Ewing sarcoma (ES) is an aggressive sarcoma of bone and soft tissue occurring at any age with a peak incidence in adolescents and young adults. The treatment of ES relies on a multidisciplinary approach, coupling risk-adapted intensive neoadjuvant and adjuvant chemotherapies with surgery and/or radiotherapy for control of the primary site and possible metastatic disease. The optimization of ES multimodality therapeutic strategies has resulted from the efforts of several national and international groups in Europe and North America and from cooperation between pediatric and medical oncologists. Successive first-line trials addressed the efficacy of various cyclic combinations of drugs incorporating doxorubicin, vincristine, cyclophosphamide, ifosfamide, etoposide, and dactinomycin and identified prognostic factors now used to tailor therapies. The role of high-dose chemotherapy is still debated. Current 5-year overall survival for patients with localized disease is 65% to 75%. Patients with metastases have a 5-year overall survival < 30%, except for those with isolated pulmonary metastasis (approximately 50%). Patients with recurrence have a dismal prognosis. The many insights into the biology of the EWS-FLI1 protein in the initiation and progression of ES remain to be translated into novel therapeutic strategies. Current options and future approaches will be discussed.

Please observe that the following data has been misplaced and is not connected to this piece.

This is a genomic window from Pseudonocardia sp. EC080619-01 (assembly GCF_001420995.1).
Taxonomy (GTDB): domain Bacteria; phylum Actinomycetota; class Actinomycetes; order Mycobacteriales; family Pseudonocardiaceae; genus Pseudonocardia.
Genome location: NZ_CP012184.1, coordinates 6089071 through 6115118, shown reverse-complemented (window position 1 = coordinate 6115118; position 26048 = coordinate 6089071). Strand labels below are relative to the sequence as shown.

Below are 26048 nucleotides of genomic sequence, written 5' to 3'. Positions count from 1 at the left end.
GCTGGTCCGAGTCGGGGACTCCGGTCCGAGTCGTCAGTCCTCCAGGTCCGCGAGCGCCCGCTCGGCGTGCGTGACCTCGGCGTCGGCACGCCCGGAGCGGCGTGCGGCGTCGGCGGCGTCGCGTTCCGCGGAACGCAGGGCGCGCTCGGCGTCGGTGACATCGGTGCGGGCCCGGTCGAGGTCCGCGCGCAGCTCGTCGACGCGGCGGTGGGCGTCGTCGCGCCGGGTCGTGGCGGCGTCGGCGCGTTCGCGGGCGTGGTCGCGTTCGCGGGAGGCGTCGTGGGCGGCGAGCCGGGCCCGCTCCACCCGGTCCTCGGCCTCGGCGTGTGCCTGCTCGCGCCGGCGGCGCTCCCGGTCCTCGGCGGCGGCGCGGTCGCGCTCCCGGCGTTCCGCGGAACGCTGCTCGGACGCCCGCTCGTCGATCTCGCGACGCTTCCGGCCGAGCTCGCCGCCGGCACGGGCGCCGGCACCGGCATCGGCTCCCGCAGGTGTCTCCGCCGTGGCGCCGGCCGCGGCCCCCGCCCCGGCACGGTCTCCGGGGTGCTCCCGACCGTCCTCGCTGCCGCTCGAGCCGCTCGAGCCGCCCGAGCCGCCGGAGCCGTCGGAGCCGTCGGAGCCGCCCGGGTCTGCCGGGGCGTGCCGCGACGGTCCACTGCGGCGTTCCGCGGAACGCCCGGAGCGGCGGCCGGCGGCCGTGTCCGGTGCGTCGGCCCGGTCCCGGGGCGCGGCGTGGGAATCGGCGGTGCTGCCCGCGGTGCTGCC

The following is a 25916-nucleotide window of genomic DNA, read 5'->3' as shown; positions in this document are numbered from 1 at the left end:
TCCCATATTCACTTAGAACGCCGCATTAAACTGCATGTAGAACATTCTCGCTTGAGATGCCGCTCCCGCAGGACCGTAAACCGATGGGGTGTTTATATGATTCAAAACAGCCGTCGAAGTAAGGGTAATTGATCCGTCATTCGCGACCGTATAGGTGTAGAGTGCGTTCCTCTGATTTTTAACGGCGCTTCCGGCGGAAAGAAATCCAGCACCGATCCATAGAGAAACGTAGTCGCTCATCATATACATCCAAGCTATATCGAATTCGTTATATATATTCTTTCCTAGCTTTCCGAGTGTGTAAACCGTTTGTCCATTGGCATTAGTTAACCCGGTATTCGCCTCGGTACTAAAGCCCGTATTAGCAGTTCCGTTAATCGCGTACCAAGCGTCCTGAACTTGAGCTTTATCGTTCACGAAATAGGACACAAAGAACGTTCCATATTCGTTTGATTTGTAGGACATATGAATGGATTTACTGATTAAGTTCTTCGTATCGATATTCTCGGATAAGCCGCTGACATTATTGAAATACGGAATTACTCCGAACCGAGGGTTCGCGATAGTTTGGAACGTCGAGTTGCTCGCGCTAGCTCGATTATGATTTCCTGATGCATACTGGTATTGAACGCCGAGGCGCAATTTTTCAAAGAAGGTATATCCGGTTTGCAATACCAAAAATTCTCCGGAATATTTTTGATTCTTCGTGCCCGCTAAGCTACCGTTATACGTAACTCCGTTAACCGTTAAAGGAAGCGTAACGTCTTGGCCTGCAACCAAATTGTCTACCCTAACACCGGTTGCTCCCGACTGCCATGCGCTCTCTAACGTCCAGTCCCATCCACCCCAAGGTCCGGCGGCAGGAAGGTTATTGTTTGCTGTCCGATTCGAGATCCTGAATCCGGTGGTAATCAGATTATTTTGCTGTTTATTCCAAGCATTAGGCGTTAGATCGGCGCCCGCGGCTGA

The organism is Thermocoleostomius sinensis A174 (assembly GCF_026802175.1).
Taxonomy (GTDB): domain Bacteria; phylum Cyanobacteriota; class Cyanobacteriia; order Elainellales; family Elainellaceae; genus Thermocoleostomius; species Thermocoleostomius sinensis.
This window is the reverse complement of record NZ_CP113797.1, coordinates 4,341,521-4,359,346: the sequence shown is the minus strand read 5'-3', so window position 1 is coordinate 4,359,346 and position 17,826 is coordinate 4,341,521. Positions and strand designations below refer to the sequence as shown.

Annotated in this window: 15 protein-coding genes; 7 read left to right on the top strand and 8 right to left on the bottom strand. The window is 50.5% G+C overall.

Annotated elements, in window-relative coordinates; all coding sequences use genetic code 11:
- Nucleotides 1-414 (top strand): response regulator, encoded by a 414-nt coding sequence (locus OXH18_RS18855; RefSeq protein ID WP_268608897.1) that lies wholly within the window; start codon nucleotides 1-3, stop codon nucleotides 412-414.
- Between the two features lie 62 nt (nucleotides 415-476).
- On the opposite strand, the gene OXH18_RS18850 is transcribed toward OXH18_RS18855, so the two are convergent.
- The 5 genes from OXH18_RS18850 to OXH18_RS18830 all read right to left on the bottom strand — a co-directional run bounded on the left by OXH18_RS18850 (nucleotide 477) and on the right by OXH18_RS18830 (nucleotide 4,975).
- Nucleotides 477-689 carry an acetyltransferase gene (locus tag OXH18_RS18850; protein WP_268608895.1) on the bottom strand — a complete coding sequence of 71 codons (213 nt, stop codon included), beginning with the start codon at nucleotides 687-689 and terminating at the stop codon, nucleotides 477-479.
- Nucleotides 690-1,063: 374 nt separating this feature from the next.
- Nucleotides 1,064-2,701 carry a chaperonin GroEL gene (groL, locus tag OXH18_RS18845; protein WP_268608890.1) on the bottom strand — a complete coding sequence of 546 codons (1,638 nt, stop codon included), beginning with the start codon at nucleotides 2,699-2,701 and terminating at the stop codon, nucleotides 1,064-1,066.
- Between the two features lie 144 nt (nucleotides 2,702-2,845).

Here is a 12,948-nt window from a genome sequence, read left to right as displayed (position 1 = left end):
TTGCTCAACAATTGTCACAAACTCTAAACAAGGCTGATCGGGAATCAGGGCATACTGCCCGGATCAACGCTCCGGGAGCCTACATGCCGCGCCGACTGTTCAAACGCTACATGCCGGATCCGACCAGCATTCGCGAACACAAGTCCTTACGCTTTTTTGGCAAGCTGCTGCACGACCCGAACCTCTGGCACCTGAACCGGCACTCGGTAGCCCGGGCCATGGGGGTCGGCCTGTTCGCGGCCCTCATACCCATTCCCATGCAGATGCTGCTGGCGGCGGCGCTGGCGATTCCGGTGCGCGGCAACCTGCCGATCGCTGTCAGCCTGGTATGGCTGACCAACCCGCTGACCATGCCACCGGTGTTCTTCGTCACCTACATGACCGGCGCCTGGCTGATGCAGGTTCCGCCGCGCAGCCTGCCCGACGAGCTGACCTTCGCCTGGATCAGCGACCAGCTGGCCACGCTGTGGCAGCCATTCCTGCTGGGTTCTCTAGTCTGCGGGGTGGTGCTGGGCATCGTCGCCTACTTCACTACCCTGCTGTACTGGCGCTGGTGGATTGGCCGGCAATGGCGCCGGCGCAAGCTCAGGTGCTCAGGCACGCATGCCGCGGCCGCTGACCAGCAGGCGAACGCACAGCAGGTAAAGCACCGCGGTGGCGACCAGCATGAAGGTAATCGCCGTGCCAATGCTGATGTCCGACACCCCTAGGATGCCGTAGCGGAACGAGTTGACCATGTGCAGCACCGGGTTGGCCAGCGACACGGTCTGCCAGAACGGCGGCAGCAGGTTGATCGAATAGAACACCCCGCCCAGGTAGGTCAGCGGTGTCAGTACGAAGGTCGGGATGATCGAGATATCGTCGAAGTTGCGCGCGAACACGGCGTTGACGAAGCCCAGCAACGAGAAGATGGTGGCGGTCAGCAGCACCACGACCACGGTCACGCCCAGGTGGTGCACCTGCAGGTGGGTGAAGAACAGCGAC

© 2015 by American Society of Clinical Oncology.